this species as endangered or our finding that the designation of 
critical habitat is not determinable at this time, as discussed in the 
proposed rule (77 FR 63928, October 17, 2012), we will consider this 
new evidence of a second occurrence of V. chaceorum in analyzing the 
listing factors and making a final determination on whether this 
species should be listed. We request comments on whether this evidence 
should change the listing analysis contained in the proposed rule and, 
if so, how.

Critical Habitat

    Section 3 of the Act defines critical habitat as the specific areas 
within the geographical area occupied by a species, at the time it is 
listed in accordance with the Act, on which are found those physical or 
biological features essential to the conservation of the species and 
that may require special management considerations or protection, and 
specific areas outside the geographical area occupied by a species at 
the time it is listed, upon a determination that such areas are 
essential for the conservation of the species. If the proposed rule is 
made final, section 7 of the Act will prohibit destruction or adverse 
modification of critical habitat by any activity funded, authorized, or 
carried out by any Federal agency unless it is exempted pursuant to the 
provisions of the Act (16 U.S.C. 1536(e)-(n) and (p)). Federal agencies 
proposing actions affecting critical habitat must consult with us on 
the effects of their proposed actions, under section 7(a)(2) of the 
Act.
    Consistent with the best scientific data available, the standards 
of the Act, and our regulations, we have initially identified, for 
public comment, a total of 18,766 ac (7,597 ha) in seven multi-species 
units located on the island of Hawaii that meet the definition of 
critical habitat for the three plant species. In addition, the Act 
provides the Secretary with the discretion to exclude certain areas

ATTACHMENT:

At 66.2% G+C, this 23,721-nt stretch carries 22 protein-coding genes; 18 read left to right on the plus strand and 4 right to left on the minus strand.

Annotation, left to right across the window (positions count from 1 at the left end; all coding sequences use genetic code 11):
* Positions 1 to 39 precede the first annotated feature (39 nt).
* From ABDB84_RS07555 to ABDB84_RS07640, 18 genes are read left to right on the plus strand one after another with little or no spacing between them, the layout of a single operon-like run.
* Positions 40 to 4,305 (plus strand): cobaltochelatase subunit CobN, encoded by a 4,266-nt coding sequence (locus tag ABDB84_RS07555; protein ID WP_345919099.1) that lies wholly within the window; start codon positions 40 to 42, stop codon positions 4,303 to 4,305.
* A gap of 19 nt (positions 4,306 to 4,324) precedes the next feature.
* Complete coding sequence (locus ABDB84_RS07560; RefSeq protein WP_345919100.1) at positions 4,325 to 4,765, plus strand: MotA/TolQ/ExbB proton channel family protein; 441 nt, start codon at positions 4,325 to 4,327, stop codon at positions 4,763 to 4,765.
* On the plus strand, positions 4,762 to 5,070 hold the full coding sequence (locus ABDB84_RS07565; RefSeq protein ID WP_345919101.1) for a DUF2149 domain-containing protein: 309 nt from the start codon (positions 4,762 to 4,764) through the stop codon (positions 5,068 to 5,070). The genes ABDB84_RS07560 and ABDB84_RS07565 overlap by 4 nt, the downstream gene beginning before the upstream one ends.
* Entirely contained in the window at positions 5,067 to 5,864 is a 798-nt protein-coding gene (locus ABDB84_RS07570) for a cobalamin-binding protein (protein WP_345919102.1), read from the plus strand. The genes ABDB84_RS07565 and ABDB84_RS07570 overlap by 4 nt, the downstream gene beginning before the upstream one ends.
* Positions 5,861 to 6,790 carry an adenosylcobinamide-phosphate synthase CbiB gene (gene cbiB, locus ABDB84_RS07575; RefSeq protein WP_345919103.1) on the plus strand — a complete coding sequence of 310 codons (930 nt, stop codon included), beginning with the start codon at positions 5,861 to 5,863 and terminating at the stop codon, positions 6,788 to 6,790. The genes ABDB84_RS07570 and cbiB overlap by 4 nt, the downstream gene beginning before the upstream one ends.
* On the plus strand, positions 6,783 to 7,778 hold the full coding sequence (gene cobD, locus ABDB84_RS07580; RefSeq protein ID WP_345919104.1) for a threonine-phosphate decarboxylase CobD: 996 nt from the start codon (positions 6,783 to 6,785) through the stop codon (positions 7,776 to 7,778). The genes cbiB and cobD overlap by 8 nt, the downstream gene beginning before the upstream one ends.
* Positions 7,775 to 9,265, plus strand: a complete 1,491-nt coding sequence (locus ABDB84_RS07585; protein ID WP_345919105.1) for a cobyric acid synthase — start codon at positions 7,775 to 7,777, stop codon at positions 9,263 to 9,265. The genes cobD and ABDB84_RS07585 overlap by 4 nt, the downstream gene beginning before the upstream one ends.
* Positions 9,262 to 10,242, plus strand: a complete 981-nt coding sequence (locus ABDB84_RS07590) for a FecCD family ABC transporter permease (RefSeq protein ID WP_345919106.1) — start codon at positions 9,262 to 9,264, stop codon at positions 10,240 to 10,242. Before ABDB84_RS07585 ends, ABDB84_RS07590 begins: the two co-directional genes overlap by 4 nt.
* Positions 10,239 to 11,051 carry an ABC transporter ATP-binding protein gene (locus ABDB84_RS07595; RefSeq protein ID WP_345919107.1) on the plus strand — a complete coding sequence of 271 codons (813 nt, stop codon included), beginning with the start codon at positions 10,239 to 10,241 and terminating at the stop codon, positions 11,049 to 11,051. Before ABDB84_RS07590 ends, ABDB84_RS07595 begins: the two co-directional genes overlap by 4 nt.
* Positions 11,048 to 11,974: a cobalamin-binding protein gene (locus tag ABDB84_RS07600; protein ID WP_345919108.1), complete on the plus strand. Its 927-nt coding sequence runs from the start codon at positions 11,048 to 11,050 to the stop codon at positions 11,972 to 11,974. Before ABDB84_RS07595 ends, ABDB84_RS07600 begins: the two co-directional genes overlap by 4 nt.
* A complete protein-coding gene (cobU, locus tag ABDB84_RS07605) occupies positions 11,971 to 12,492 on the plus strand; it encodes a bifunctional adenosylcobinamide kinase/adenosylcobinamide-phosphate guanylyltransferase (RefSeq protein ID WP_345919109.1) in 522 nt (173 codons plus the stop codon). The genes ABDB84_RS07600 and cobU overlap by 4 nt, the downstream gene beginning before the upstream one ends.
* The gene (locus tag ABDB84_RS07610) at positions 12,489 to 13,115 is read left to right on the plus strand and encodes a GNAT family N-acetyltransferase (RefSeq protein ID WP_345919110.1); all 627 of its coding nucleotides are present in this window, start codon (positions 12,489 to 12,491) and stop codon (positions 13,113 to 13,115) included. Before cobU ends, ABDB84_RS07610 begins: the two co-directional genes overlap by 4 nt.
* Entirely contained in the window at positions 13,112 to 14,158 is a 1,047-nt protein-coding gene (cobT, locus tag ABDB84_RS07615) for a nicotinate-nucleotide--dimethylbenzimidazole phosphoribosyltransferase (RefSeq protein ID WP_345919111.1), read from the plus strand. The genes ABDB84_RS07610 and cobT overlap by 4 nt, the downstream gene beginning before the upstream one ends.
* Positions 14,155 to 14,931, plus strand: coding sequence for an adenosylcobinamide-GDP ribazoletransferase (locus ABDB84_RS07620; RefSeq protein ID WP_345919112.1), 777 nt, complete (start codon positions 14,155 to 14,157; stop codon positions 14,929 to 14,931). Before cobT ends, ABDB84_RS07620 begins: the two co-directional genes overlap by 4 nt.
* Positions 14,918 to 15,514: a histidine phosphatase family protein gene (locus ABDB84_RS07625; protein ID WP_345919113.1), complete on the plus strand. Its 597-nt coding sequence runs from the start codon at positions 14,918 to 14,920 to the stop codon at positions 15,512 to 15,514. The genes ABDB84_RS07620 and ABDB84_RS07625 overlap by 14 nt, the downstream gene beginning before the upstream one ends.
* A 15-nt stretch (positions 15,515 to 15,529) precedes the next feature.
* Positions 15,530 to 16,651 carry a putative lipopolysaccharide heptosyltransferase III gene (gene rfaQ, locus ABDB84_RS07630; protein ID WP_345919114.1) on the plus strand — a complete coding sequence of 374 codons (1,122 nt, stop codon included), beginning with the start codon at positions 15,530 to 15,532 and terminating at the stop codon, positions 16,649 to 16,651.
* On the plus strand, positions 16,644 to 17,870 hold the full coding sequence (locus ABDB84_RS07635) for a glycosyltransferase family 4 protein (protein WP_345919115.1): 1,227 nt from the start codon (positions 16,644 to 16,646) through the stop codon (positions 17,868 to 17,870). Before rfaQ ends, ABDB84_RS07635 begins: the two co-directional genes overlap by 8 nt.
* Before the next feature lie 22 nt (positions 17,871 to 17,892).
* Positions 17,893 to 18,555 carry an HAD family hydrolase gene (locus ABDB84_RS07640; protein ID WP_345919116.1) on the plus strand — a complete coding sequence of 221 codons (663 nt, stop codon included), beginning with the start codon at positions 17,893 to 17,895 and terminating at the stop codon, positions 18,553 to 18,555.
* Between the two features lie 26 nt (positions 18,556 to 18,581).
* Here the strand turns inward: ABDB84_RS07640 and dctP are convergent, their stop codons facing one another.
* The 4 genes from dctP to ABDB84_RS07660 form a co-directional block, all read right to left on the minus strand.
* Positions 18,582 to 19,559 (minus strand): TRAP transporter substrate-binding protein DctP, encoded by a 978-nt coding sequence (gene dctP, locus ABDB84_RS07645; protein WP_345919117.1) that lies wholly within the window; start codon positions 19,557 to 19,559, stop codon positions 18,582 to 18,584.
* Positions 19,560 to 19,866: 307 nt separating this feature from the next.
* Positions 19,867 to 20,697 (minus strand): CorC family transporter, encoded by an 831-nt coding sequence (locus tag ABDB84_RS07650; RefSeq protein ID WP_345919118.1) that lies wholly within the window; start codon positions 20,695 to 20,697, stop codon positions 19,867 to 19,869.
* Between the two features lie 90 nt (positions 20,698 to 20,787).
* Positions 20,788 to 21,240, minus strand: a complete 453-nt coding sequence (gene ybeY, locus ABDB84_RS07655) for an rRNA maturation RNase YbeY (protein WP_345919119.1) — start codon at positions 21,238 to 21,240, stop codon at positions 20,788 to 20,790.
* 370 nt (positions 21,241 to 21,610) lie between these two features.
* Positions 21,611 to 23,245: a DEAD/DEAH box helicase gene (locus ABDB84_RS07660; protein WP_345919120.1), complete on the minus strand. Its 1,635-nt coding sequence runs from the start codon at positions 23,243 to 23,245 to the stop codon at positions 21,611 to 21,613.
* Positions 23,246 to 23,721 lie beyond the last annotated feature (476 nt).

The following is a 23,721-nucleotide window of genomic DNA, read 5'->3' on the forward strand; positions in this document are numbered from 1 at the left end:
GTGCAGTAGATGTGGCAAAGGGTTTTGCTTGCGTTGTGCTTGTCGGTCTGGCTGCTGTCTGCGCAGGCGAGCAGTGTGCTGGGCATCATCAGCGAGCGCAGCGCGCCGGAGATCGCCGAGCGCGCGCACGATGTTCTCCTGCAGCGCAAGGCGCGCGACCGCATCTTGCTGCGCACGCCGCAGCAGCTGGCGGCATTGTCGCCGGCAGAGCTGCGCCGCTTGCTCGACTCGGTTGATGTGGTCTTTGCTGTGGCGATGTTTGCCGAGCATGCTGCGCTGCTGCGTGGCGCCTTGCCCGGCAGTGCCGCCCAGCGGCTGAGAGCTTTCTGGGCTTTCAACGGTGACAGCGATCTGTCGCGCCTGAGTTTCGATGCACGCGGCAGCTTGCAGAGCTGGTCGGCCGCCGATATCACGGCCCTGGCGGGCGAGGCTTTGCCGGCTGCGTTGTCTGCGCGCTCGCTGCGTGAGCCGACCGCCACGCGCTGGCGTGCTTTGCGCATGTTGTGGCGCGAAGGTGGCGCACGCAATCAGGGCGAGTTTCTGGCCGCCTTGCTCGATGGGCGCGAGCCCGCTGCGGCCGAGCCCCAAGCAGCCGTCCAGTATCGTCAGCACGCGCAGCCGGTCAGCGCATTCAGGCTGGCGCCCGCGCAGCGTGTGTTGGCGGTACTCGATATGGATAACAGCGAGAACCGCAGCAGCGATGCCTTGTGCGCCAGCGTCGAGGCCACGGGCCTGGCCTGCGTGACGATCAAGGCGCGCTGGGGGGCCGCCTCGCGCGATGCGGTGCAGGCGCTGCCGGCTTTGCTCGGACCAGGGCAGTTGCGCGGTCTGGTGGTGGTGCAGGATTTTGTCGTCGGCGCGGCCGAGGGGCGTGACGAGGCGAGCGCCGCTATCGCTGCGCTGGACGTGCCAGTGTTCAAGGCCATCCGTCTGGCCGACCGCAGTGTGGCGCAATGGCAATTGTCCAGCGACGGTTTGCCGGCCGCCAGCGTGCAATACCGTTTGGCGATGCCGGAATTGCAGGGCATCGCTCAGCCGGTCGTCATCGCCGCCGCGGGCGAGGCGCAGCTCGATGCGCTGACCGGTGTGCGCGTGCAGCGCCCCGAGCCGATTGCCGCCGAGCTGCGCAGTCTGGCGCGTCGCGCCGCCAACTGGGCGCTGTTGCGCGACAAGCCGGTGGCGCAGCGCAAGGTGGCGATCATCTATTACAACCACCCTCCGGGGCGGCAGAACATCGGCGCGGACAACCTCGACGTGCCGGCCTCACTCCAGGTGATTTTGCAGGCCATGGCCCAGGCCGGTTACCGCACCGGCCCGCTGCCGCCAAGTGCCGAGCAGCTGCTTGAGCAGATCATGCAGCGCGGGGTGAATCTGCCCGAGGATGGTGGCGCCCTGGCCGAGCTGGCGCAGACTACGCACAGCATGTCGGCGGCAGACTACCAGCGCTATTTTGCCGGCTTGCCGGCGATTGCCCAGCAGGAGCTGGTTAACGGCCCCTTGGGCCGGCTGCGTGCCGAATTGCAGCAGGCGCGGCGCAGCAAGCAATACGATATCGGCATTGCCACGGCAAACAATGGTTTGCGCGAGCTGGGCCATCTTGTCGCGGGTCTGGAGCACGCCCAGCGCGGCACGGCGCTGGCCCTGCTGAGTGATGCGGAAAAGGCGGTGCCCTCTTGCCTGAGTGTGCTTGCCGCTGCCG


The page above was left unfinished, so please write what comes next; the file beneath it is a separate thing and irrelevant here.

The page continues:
from the final designation after taking into consideration economic 
impacts, impacts on national security, and any other relevant impacts 
of specifying any particular area as critical habitat.

Consideration of Impacts Under Section 4(b)(2) of the Act

    Section 4(b)(2) of the Act requires that we designate or revise 
critical habitat based upon the best scientific data available, after 
taking into consideration the economic impact, impact on national 
security, or any other relevant impact of specifying any particular 
area as critical habitat. We may exclude an area from critical habitat 
if we determine that the benefits of excluding the area outweigh the 
benefits of including the area as critical habitat, provided such 
exclusion will not result in the extinction of the species.
    When considering the benefits of inclusion for an area, we consider 
the additional regulatory benefits that area would receive from the 
protection from adverse modification or destruction as a result of 
actions with a Federal nexus (activities conducted, funded, permitted, 
or authorized by Federal agencies), the educational benefits of mapping 
areas containing essential features that aid in the recovery of the 
listed species, and any benefits that may result from designation due 
to State or Federal laws that may apply to critical habitat. In the 
case of the three Hawaii Island plant species, the benefits of critical 
habitat include public awareness of the presence of one or more of 
these species and the importance of habitat protection, and, where a 
Federal nexus exists, increased habitat protection for the species due 
to protection from adverse modification or destruction of critical 
habitat. With regard to these species, situations with a Federal nexus 
exist primarily on Federal lands or for projects undertaken by Federal 
agencies.
    When considering the benefits of exclusion, we consider, among 
other things, whether exclusion of a specific area is likely to result 
in conservation; the continuation, strengthening, or encouragement of 
partnerships; or implementation of a management plan. We also consider 
the potential economic or social impacts that may result from the 
designation of critical habitat.
    In the proposed rule, we identified several areas to consider 
excluding from the final rule. We are considering excluding from the 
final designation approximately 4,099 ac (1,659 ha) of private lands 
that have a voluntary conservation agreement, partners in watershed 
partnerships or dry forest working groups, conservation or watershed